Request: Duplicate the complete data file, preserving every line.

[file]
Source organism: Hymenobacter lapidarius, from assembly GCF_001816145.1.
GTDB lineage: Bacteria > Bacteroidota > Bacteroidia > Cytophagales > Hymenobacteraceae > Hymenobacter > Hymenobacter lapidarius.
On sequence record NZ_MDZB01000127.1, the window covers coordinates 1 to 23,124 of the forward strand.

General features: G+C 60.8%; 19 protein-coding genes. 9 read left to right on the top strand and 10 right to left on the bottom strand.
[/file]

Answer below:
Source organism: Hymenobacter lapidarius, from assembly GCF_001816145.1.
GTDB lineage: Bacteria > Bacteroidota > Bacteroidia > Cytophagales > Hymenobacteraceae > Hymenobacter > Hymenobacter lapidarius.
On sequence record NZ_MDZB01000127.1, the window covers coordinates 1 to 23,124 of the forward strand.

General features: G+C 60.8%; 19 protein-coding genes. 9 read left to right on the top strand and 10 right to left on the bottom strand.